MANYSUMS - Help needed | Jan Cook Off

My approach was that, a distinct sum is obtained only when adjacent elements in the range are added, say we have the range L=3, R=8 then, 3,4,5,6,7,8 the sum of 11 can be obtained by adding 5,6 or by adding 4,7 , or by adding 3,8… In my case, I’m trying to take only the pair containing adjacent elements i.e., 5,6… The other possible distinct sums are the sums obtained by taking the extreme elements twice in a pair i.e., (3,3) and (8,8)… So, the total number of pairs possible is, (number of pairs obtained from adjacent elements)+2 .i.e., (n-1)+2… My code implementing the same logic :

  #include <iostream>

using namespace std;

int main() {

    int tc;
    cin >> tc;
    for(int t=0; t<tc; t++)
    	int l,r, res,n;
    	cin >> l >> r;
    	n = (r-l)+1;

    	res = n-1;
    	if(n == 1)
    		res += 1;	//multiplying the boundary element with self
    		res += 2;

    	cout << res << endl;

    return 0;

Can someone please explain what’s wrong with my approach…

For L=3 and R=8, the sum of 11 can be obtained by adding 5,6 or 4,7 or 3,8.
How about the sum of 16? How about the sum of 6? How about the sum of 14?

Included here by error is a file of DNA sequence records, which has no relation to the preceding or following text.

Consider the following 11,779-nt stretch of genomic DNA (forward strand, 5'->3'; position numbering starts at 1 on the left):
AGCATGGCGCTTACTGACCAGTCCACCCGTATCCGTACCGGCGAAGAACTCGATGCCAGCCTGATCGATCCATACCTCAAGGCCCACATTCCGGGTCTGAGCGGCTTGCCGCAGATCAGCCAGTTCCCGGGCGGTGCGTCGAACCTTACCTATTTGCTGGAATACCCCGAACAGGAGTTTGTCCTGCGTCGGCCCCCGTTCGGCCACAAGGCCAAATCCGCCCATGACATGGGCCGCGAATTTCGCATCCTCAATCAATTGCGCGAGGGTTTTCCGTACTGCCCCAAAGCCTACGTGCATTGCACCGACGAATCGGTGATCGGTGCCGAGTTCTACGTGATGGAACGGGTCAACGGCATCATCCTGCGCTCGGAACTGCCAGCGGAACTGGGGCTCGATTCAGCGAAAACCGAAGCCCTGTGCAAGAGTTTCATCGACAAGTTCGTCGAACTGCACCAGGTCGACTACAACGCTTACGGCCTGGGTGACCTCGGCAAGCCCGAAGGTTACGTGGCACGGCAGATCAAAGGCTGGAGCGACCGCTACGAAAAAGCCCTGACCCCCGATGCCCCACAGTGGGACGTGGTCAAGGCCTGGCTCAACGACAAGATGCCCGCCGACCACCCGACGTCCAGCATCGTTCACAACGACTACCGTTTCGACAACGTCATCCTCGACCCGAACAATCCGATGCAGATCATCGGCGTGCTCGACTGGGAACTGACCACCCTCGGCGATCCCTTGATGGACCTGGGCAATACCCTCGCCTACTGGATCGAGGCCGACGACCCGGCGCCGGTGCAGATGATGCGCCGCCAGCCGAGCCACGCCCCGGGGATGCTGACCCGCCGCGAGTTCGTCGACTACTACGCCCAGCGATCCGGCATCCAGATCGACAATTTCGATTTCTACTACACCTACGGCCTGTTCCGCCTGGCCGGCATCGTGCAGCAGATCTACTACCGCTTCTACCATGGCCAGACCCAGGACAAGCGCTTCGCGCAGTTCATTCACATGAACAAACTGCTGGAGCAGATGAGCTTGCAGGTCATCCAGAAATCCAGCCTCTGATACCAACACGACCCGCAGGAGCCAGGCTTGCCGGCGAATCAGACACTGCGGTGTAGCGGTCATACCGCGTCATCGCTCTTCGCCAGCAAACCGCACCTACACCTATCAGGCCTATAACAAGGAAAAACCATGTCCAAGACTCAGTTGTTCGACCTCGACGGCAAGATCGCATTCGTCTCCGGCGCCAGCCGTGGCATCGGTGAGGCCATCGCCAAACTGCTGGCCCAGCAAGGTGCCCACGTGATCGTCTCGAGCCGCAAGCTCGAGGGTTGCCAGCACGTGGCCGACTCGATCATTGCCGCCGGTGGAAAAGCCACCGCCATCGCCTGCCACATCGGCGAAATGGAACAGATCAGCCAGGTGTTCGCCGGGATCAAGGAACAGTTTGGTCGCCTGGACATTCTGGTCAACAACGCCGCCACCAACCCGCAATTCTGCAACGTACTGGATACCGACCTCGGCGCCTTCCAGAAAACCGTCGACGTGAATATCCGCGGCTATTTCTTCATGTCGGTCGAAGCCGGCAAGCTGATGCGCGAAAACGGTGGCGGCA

Maybe looking at these can give you some fresh cases to rethink your approach.

If you look carefully, you capture all the odd numbers by your approach. but only the smallest and largest even numbers. Modify it to capture the rest as well. No need to change your approach

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Basic observation is that if the sequence is continuous, the sums obtained will be continuous as well. Since you have to find only DISTINCT sums, take the boundary elements as given to you, multiply them by two, then calculate the number of numbers within this new range. I too was stuck on this problem, thinking of a similar approach to yours, but this observation struck me late into the contest.


Thanks for helping me find the missing test cases… The problem with my approach was that, it doesn’t capture the cases where an element occurs twice in a pair, because that sum is not obtained by adjacent element pairs… After including that case, I got an AC… :smile:

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Calculate the no. of elements in the range [L,R] => R-L + 1 (Lets say it is equal to X)
Then No. of pairs = 2x - 1
For eg. L=1 , R = 3 => Pairs would be (1,1);(2,2);(3,3);(1,2);(2,3)
So, ans = 5.
x = 3 - 1 + 1 = 3
x - 1 = 5
Simple observation :slight_smile: